Cross-posted from Blue News Tribune.
Alan Khazei gets credit for bringing this idea to the Senate race, though I didn’t see it on his website.
City Year co-founder Alan Khazei kicked off the primary campaign’s final televised debate by saying he would support a special levy to fund the 30,000-troop buildup outlined by President Barack Obama.
Attorney General Martha Coakley also said she would consider it, but Rep. Michael Capuano and Boston Celtics co-owner Stephen Pagliuca said they would not.
“I would vote for a tax for a moral war, if I thought it was right,” said Capuano. “I will not vote, not only for taxes, I will not vote for funding for this surge, either, as I have not voted for the funding in Iraq, either.”
I like this idea. Here’s why.
1. Capuano’s point about a moral war is taken, but we haven’t had a war everyone agreed was moral in my lifetime. We still have wars, though, and we still have to pay for them.
2. I like to say “We should have a draft” to remind people of the real costs of war, and theoretically make us less casual in the use of our military. However, I find this idea goes over like a lead balloon with people who are draft-eligible, and I can sputter all I want about “18 to 50” but really, the old school 18 to 26 version is much more likely if we get one at all. A war tax accomplishes much of the goal: Obama’s numbers seem pretty abstract in the context of the federal budget, but $30 billion (the cost of the new boost in troops numbers) divided by 300 million people is $100 per person.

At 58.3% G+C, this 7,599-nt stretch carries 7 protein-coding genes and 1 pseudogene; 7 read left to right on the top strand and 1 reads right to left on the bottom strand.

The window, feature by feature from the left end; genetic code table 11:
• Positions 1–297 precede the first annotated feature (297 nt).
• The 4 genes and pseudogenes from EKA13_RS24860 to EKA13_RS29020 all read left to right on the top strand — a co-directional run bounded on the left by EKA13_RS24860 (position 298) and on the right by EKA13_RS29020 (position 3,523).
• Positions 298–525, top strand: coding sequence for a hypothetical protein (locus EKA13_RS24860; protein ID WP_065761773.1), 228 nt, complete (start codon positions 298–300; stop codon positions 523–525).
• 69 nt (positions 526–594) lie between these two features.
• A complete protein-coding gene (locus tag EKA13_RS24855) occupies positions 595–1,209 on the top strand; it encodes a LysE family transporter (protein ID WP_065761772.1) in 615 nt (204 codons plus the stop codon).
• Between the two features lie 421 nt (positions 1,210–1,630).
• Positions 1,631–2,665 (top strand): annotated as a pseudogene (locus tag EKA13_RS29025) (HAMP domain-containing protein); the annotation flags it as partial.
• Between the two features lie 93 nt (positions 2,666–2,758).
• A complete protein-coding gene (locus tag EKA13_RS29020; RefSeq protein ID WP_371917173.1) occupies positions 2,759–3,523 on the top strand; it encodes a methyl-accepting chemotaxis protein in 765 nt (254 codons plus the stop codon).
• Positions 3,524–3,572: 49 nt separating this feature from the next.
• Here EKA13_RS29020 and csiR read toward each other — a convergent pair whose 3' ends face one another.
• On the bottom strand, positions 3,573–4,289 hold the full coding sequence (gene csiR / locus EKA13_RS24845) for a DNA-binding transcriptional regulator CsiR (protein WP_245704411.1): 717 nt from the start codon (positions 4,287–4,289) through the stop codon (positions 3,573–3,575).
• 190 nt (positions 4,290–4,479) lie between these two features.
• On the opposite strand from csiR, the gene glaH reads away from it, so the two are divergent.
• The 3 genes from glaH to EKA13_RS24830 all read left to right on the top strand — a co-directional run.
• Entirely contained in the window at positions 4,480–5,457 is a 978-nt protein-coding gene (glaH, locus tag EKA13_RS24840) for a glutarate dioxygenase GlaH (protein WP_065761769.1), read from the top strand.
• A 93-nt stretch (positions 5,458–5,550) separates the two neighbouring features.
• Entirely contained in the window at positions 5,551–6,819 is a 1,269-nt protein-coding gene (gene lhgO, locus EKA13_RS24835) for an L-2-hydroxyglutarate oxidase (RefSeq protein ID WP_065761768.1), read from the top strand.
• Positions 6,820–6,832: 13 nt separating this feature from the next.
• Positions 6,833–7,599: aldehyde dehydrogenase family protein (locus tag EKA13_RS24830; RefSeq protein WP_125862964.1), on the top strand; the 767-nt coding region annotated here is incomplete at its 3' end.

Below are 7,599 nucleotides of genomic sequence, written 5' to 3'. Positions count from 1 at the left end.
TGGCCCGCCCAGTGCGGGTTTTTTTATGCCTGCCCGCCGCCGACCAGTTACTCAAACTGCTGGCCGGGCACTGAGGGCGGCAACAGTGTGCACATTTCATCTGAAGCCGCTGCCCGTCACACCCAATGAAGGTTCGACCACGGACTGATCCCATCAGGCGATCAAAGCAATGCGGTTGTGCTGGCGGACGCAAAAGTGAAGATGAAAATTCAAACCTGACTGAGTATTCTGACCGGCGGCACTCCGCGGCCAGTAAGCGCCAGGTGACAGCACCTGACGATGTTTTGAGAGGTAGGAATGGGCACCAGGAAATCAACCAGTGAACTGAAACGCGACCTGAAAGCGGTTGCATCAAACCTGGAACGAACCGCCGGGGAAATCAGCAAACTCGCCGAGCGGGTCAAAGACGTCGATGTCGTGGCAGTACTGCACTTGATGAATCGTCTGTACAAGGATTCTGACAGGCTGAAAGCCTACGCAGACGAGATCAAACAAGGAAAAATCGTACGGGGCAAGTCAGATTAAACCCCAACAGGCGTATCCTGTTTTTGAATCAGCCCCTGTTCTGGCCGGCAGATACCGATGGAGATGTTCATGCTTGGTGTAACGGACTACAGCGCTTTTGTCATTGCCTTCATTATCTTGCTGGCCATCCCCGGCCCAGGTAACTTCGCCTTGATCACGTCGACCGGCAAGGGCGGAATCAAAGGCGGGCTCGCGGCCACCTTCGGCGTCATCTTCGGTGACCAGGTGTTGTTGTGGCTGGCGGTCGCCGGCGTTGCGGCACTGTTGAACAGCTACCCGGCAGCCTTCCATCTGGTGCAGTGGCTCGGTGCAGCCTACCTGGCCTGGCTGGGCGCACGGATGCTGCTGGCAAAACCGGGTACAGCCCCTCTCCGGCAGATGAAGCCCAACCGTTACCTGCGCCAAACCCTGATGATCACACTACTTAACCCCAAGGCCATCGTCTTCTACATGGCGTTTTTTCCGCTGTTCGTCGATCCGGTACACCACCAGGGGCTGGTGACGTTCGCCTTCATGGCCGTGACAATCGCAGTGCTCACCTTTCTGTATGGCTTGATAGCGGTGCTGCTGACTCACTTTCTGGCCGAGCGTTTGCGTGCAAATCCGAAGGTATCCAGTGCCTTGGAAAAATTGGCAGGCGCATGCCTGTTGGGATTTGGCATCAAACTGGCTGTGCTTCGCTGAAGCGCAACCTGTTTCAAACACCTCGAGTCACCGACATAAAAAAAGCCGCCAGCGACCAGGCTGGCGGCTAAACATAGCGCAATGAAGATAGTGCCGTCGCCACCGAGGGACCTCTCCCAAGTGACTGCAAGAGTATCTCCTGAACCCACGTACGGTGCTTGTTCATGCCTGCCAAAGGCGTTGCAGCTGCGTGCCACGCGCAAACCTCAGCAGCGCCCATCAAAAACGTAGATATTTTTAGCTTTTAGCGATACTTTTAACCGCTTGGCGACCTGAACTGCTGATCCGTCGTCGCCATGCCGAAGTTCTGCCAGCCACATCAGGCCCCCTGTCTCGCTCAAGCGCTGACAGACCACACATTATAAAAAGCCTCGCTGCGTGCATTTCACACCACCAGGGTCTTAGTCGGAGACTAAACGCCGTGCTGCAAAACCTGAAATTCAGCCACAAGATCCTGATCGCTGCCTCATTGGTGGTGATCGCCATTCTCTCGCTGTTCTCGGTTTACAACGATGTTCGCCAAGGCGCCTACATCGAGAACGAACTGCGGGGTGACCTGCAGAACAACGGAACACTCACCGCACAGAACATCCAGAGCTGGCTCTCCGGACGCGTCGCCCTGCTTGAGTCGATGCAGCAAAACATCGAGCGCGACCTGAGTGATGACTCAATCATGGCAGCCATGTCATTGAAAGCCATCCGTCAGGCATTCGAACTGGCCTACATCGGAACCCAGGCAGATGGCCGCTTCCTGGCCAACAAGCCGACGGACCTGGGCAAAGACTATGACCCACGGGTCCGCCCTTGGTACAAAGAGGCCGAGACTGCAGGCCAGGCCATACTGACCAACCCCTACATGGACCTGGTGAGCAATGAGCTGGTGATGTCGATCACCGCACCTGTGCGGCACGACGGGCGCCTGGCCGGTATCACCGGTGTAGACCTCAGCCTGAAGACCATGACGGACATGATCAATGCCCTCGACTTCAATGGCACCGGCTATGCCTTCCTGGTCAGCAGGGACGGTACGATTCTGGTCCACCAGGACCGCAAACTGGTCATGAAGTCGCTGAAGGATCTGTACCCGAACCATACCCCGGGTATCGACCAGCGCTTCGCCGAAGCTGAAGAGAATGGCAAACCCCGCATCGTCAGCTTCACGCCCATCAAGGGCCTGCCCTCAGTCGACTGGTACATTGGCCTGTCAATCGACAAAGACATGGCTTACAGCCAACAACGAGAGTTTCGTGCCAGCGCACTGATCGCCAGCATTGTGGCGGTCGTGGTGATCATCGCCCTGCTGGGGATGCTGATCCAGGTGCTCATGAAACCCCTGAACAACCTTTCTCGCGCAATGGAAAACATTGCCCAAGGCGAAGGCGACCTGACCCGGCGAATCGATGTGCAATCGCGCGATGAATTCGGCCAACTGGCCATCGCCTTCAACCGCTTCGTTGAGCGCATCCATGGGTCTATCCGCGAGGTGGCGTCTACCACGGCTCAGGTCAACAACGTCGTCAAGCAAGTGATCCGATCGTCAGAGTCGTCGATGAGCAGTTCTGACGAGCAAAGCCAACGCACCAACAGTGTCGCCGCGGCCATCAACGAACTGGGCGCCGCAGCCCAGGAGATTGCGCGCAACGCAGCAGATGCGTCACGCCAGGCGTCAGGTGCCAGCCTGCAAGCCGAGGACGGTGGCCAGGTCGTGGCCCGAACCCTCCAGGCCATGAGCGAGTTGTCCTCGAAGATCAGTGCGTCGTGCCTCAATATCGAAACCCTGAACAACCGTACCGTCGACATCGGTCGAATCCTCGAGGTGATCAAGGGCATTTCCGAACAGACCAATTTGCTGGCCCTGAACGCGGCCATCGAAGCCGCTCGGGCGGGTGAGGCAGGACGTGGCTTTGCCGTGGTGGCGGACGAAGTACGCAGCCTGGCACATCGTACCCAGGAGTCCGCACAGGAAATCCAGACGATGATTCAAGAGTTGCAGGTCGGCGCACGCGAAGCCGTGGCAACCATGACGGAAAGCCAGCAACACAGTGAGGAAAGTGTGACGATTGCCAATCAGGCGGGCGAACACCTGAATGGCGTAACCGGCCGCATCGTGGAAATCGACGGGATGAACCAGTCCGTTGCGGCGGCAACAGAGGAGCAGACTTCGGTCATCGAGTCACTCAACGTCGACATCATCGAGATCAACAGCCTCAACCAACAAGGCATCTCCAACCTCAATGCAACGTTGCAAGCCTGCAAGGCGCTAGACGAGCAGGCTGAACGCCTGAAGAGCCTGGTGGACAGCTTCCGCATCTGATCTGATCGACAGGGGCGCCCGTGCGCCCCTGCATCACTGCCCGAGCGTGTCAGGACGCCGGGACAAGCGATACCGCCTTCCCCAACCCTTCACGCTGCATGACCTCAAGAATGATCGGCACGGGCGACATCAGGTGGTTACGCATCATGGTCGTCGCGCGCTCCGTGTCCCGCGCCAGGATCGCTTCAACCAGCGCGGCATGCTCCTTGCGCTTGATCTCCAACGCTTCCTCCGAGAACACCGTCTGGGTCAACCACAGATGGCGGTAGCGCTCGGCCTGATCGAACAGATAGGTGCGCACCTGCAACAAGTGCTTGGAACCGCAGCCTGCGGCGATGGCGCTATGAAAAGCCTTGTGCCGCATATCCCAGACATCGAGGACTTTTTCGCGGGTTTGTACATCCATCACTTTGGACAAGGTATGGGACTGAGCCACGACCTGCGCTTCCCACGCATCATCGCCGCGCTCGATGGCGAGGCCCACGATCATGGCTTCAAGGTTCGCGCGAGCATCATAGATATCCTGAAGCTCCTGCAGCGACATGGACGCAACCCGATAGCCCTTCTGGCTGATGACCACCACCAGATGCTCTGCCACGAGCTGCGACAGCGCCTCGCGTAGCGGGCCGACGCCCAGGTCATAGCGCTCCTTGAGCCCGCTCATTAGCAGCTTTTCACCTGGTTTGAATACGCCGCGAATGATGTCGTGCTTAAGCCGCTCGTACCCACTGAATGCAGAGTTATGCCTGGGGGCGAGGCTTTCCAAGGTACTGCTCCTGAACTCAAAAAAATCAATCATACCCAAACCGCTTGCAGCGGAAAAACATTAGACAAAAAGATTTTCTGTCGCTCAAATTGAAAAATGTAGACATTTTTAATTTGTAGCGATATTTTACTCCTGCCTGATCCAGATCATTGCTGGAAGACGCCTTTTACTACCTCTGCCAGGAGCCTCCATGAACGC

3. But wait, we can’t stop there: By the president’s own estimate, the wars in Iraq and Afghanistan have cost well over a trillion dollars. So we’re up to about $3,330 per person. And since the cost must be borne by those paying the taxes, roughly 50% of the population, you’re looking at $6,670 per person: $20,000 for my family. That is real money for a middle class family.
4. There is one easily identifiable risk: There would be a push to itemize other items on people’s tax bills, notably Social Security, interest on the deficit, military spending in general, the cost of operating Congress, etc. That’s risky because of the endless Pandora’s box of debates about it, but I’m not entirely convinced that that is a bad thing. It happens anyway, just not in so literal a fashion.
6. If I ran the world, people who served in the military would be exempt from paying this.
But the biggest advantage?
7. Republican heads would explode. It would a be a lot harder to puff your chest about patriotism and talk about cutting taxes at the same time.